As the morning wore on, the temperatures dropped even more and the wind speeds picked up causing the water to freeze where it was sprayed. Soon Broadway was coated with layers of ice, hoses were frozen solid, and  fire apparatuses were jammed – but the firemen had it the worst. According to the  New York Times, “At 9 o’clock Fire Chief Kenlon, who worked like a Trojan at this – his first great fire – was actually weighted down with icicles.  They had formed on his eyebrows and hung from his mustache like dumbbells.  From his shoulders and arms the men on the lines had to chop away the coat of ice.  He looked like a man from another world.  It was so with all the firemen whose work took them into the zone of the shifting spray, and it was soon found necessary to open relief stations in the entrances to the various office buildings which faced the building that was in flames.  Here police and men detailed from the Fire Department bent over the half frozen men, pressing their stiff gloves onto the radiators, cutting, scraping, and chopping the ice from their helmets and hair and shoulders.”

Equitable Building Fire. 1912. Museum of the City of New York. X2010.11.14289.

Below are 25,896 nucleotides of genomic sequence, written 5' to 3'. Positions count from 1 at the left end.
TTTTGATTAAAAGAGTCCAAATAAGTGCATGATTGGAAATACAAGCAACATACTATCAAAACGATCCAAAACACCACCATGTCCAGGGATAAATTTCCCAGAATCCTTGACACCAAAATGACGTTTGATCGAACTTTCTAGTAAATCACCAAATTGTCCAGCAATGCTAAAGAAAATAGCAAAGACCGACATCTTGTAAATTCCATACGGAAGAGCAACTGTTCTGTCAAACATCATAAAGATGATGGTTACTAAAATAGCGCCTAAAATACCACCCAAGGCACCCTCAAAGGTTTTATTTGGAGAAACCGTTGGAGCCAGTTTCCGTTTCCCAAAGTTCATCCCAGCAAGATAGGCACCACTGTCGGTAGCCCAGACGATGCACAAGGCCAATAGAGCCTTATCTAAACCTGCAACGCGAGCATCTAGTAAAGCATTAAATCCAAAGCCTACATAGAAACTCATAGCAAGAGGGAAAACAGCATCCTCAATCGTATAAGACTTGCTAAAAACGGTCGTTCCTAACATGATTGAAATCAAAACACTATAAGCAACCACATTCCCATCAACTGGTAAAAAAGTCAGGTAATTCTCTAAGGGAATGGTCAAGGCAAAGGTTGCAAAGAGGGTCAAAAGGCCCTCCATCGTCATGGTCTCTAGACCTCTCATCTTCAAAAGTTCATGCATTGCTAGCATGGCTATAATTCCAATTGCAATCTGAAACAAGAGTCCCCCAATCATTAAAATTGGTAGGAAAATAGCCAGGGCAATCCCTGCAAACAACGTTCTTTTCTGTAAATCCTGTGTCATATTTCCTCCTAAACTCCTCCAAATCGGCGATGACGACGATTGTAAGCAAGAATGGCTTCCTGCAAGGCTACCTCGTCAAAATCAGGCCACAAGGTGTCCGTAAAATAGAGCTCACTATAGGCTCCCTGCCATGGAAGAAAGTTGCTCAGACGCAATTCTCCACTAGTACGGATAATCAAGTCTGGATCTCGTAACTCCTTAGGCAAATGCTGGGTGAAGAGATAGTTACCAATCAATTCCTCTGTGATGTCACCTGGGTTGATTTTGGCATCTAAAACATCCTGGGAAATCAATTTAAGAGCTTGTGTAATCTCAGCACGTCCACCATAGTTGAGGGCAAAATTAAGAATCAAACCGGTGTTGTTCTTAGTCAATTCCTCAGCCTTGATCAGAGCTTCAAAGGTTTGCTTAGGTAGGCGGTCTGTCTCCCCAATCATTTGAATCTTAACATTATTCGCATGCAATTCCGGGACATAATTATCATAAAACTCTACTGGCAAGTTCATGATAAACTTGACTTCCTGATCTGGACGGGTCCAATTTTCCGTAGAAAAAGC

Firefighting equipment covered in ice at the Equitable Building fire. 1912. Museum of the City of New York. X2010.34.656.

The fire was contained at 9:30 A.M. and by that time the Equitable Building was in ruins. Six people had lost their lives, including the Battalion Fire Chief William Walsh and two night watchmen who had been trapped inside the building.

This disaster, along with the Triangle Shirtwaist Company fire, made it clear that new laws were needed to maintain safety in a rapidly changing cityscape.

Wurts Bros. (New York, N.Y.).1912. Aftermath of the Equitable Fire. Museum of the City of New York. X2010.11.9141.

Firemen at the Equitable Building fire. 1912. Museum of the City of New York. X2011.34.604.

Irving Underhill (d. 1960). Equitable Fire Ruins, B'way & Cedar. 1912. Museum of the City of New York. X2010.28.632.

Aftermath of the Equitable Fire. 1912. Museum of the City of New York. X2010.11.9507.

Aftermath of the Equitable Fire. 1912. Museum of the City of New York. X2010.11.9506.

For more information, the official report of the fire is digitized on Google Books.